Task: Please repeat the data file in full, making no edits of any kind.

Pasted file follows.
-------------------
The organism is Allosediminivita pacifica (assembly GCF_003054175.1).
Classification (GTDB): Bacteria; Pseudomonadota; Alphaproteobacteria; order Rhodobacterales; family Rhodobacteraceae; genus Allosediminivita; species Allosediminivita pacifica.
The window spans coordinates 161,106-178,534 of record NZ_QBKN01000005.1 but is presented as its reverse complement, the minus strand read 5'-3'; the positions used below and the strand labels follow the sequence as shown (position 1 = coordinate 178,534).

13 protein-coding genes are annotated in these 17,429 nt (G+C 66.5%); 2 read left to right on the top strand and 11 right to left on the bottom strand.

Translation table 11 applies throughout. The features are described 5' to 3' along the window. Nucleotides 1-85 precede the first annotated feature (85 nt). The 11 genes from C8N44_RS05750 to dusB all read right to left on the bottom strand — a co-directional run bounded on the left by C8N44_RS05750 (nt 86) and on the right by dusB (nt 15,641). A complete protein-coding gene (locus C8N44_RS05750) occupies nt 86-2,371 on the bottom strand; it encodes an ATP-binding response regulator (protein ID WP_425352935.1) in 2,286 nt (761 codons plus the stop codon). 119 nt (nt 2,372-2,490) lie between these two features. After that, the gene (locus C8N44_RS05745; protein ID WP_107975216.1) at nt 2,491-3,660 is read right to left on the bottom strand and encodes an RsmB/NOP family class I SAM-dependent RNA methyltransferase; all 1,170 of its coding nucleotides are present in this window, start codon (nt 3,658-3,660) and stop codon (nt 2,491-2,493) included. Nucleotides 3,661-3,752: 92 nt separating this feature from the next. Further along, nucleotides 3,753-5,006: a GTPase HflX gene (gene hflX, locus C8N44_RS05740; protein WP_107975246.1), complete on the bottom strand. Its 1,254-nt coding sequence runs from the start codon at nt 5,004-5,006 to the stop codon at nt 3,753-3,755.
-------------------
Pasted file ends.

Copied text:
The organism is Allosediminivita pacifica (assembly GCF_003054175.1).
Classification (GTDB): Bacteria; Pseudomonadota; Alphaproteobacteria; order Rhodobacterales; family Rhodobacteraceae; genus Allosediminivita; species Allosediminivita pacifica.
The window spans coordinates 161,106-178,534 of record NZ_QBKN01000005.1 but is presented as its reverse complement, the minus strand read 5'-3'; the positions used below and the strand labels follow the sequence as shown (position 1 = coordinate 178,534).

13 protein-coding genes are annotated in these 17,429 nt (G+C 66.5%); 2 read left to right on the top strand and 11 right to left on the bottom strand.

Translation table 11 applies throughout. The features are described 5' to 3' along the window. Nucleotides 1-85 precede the first annotated feature (85 nt). The 11 genes from C8N44_RS05750 to dusB all read right to left on the bottom strand — a co-directional run bounded on the left by C8N44_RS05750 (nt 86) and on the right by dusB (nt 15,641). A complete protein-coding gene (locus C8N44_RS05750) occupies nt 86-2,371 on the bottom strand; it encodes an ATP-binding response regulator (protein ID WP_425352935.1) in 2,286 nt (761 codons plus the stop codon). 119 nt (nt 2,372-2,490) lie between these two features. After that, the gene (locus C8N44_RS05745; protein ID WP_107975216.1) at nt 2,491-3,660 is read right to left on the bottom strand and encodes an RsmB/NOP family class I SAM-dependent RNA methyltransferase; all 1,170 of its coding nucleotides are present in this window, start codon (nt 3,658-3,660) and stop codon (nt 2,491-2,493) included. Nucleotides 3,661-3,752: 92 nt separating this feature from the next. Further along, nucleotides 3,753-5,006: a GTPase HflX gene (gene hflX, locus C8N44_RS05740; protein WP_107975246.1), complete on the bottom strand. Its 1,254-nt coding sequence runs from the start codon at nt 5,004-5,006 to the stop codon at nt 3,753-3,755.